U.S. or China? Asian Nations May Soon Be Forced to Choose, Singapore PM Warns

Singapore’s Prime Minister Lee Hsien Loong has warned that Asian nations may be forced to make a difficult choice between their ties with China and their relationship with the U.S. if tensions persist between the two powerful rivals.

The Singaporean leader made the comments on Wednesday, during the final day of the annual Association of Southeast Asian Nations (ASEAN) summit, which was held in his island country. Vice President Mike Pence also attended the conference on behalf of the Trump administration.

“If you are friends with two countries which are on different sides, sometimes it is possible to get along with both, sometimes it’s more awkward when you try to get along with both,” Lee told the conference attendees, South China Morning Post reported. The prime minister added that it is “very desirable for us not to have to take sides” between China and the U.S. “I am hoping that it’s not coming soon,” he added.

GettyImages-1061766934 Vice President Mike Pence and Singapore’s Prime Minister Lee Hsien Loong wait onstage for a group photo before the 6th ASEAN-U.S. Summit, in Singapore, on November 15. Loong warned that Asian nations may be forced to make a difficult choice between their ties with China and their relationship with the U.S. if tensions persist between the two rivals. Ore Huiying/Getty Images

Singapore has been a member of ASEAN, alongside Indonesia, Thailand, Malaysia, the Philippines, Vietnam, Myanmar, Cambodia, Brunei and Laos, since its establishment in 1967. While the nations maintain significant ties with the U.S., they also do so with Asia’s regional powerhouse China. But several of the countries have their own issues and disputes with Beijing’s regional maneuvering as well. Malaysia, Indonesia, the Philippines, Brunei and Vietnam all have concerns about China’s territorial claims in the disputed South China Sea.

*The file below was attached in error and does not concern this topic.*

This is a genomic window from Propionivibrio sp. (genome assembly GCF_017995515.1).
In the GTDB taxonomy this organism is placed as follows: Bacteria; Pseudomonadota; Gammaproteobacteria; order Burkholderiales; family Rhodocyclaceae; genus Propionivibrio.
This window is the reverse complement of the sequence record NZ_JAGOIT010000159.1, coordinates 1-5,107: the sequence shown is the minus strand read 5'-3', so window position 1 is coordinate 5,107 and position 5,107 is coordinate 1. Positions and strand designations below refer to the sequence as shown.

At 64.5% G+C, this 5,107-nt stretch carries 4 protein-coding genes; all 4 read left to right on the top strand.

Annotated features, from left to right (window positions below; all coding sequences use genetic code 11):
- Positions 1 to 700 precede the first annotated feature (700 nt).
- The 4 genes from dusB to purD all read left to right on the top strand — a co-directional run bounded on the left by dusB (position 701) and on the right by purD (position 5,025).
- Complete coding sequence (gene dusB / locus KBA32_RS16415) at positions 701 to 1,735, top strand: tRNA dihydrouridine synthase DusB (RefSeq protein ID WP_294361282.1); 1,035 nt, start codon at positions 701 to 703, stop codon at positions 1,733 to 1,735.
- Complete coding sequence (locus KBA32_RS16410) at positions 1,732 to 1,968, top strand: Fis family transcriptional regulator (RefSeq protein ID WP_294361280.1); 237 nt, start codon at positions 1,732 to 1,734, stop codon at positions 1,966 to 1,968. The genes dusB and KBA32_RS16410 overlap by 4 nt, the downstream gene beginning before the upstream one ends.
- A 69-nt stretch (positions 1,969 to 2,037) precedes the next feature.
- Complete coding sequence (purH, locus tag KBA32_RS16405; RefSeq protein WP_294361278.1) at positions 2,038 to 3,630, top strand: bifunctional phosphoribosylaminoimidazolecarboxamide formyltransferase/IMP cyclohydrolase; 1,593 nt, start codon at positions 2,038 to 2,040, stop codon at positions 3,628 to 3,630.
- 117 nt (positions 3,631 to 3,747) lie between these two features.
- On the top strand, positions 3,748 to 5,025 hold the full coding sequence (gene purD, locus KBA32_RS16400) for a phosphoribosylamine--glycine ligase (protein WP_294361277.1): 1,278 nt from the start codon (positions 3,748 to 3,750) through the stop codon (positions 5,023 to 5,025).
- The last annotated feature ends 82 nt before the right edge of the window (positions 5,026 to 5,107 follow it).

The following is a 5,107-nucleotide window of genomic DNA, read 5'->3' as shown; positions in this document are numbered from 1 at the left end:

As for the U.S. and China, President Donald Trump has escalated trade tension with Beijing this year, slapping tariffs on $250 billion of Chinese imports. China has responded with levies targeting $110 billion of U.S. goods. Vice President Mike Pence affirmed this week that the Trump administration would not budge from its position in the dispute.

Intelligence and military officials have also warned that China poses the most significant global threat to the U.S. “I would tell you that China in many ways represents the broadest, most complicated, most long-term counterintelligence threat we face,” FBI Director Christopher Wray said while testifying before the Senate Homeland Security Committee in early October.

“China is fighting tomorrow’s fight, and the day after tomorrow, and the day after that,” Wray emphasized. “And it affects every sector of our economy, every state in the country, and just about every aspect of what we hold dear.”

GettyImages-871942032 President Donald Trump and China’s President Xi Jinping leave a business leaders event at the Great Hall of the People, in Beijing, on November 9, 2017. Singapore’s Prime Minister Lee Hsien Loong has warned that Asian nations may be forced to make a difficult choice between their ties with China and their relationship with the U.S. NICOLAS ASFOURI/AFP/Getty Images

China’s President Xi Jinping and Trump are expected to meet in Argentina at the end of the month to discuss ongoing trade tensions face-to-face. “They know what our administration’s position is. They know what the president’s position is,” Pence said of the upcoming meeting earlier this week.

Despite the issues, Trump has repeatedly touted his positive personal relationship with Xi while consistently insisting he won’t let Beijing treat the U.S. unfairly.

Also speaking at the ASEAN forum, Pence emphasized Washington’s position that the organization’s members are an “irreplaceable strategic partner.”

“Our vision for the Indo-Pacific excludes no nation,” the vice president said, according to the Post. “It only requires that nations treat their neighbors with respect, and respect the sovereignty of our nations and international rules and order.”

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